sailor


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sailor

any member of a ship's crew, esp one below the rank of officer

sailor

A brick laid vertically with the broad face exposed. See also: Brick

What does it mean when you dream about a sailor?

Dreaming of being a sailor or being with a sailor often reflects a desire to be adventurous. Perhaps the dreamer is ready to explore new areas and venture into deeper waters, particularly in personal relationships.

sailor

A brick that is laid on end (i.e., positioned vertically), with its wider face showing on the wall surface; compare with soldier.
References in classic literature ?
It occurred to the Russian that the ape represented a certain considerable money value, and before they reached the sailors he had decided he should be the one to profit by it.
His Bretons surrounded him; Aramis yielded to their kind exertions, and the three sailors, lifting him up, carried him to the canoe.
The slight noise had awakened Jane Porter at the same time, and as she saw the hideous tableau she gave a shrill cry of alarm, and at the same instant the sailor lurched forward and fell upon Clayton.
When quite a child, I played about the boats, and I know how to handle an oar or a sail as well as the best Ponantais sailor.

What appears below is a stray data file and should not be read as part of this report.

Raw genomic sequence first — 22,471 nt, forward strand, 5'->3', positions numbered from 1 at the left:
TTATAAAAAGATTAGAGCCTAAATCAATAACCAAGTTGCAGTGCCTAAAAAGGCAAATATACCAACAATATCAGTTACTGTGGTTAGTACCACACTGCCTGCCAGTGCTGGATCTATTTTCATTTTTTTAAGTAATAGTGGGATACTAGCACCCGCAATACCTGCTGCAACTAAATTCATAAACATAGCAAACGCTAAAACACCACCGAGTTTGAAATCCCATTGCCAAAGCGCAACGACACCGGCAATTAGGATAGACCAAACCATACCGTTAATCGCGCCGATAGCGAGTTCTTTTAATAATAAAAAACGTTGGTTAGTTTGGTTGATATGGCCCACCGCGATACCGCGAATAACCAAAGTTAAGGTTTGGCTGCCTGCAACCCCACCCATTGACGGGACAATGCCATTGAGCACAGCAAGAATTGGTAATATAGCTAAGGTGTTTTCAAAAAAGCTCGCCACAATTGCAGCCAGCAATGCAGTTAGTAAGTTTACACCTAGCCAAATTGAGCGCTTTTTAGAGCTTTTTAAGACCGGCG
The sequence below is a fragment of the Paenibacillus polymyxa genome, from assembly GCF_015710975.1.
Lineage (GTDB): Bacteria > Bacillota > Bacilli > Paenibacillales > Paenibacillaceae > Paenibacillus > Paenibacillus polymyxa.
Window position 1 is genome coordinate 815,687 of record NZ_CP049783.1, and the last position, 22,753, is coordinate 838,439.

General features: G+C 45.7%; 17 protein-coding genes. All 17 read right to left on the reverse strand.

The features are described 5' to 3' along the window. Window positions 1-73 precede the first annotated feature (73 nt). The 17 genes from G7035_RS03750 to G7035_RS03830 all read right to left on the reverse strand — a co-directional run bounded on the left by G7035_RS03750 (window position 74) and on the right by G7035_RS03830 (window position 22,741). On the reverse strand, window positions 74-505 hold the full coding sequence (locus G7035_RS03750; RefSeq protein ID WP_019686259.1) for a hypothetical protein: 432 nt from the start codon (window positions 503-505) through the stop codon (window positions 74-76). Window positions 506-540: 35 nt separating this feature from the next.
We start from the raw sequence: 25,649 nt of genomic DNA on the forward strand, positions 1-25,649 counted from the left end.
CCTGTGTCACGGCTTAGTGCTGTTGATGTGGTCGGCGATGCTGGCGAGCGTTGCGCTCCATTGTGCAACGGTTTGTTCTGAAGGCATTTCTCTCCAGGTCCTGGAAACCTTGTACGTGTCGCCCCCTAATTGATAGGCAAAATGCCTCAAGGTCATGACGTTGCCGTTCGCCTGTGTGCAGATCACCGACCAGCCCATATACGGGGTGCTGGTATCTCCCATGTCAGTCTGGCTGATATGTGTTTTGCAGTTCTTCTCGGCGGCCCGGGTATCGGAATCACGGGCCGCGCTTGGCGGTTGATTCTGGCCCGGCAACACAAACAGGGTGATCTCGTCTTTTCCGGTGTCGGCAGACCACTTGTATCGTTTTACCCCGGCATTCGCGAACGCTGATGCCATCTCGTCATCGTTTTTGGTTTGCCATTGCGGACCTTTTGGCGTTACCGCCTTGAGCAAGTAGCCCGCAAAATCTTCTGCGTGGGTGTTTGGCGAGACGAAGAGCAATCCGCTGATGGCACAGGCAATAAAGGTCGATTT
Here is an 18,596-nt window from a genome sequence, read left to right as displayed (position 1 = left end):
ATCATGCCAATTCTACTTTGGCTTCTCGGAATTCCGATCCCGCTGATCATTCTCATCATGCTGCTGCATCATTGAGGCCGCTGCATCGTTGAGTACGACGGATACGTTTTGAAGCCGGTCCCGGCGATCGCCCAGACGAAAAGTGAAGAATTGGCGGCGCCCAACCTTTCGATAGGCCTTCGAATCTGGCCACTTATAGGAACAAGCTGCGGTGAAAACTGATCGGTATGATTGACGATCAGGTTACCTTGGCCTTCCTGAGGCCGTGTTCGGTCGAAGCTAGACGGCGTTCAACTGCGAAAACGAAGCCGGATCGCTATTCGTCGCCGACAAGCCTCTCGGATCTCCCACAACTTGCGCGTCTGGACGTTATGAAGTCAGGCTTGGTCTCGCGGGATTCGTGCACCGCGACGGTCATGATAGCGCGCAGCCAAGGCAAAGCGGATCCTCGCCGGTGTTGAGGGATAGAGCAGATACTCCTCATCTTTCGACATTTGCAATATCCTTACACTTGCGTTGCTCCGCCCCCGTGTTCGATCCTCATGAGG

It was I," said a sailor of a frank and manly appearance; "and it was time, for you were sinking.
blond Northmen from a Swedish barque, Japanese from a man-of-war, English sailors, Spaniards, pleasant-looking fellows from a French cruiser, negroes off an American tramp.
Well must the old sailor have known, too, that the natives would never consent to our leaving together, and he therefore wanted to get Toby off alone, for a purpose which he afterwards made plain.
It was mid-afternoon that brought the little old sailor, who had been felled by the captain a few days before, to where Clayton and his wife stood by the ship's side watching the ever diminishing outlines of the great battleship.
Groslow, then, having given the sailor on duty an order to be on the watch with more than usual vigilance, went down into the longboat and soon reached Greenwich.
At the upper end of the room, were a couple of boys, one of them very tall and the other very short, both dressed as sailors--or at least as theatrical sailors, with belts, buckles, pigtails, and pistols complete--fighting what is called in play-bills a terrific combat, with two of those short broad-swords with basket hilts which are commonly used at our minor theatres.
The only person present with a noticeably dark complexion was a tall man in a pilot coat, and a round hat, who looked like a sailor.
The entire ship's crew were undergoing a nervous excitement, of which I can give no idea: they could not eat, they could not sleep--twenty times a day, a misconception or an optical illusion of some sailor seated on the taffrail, would cause dreadful perspirations, and these emotions, twenty times repeated, kept us in a state of excitement so violent that a reaction was unavoidable.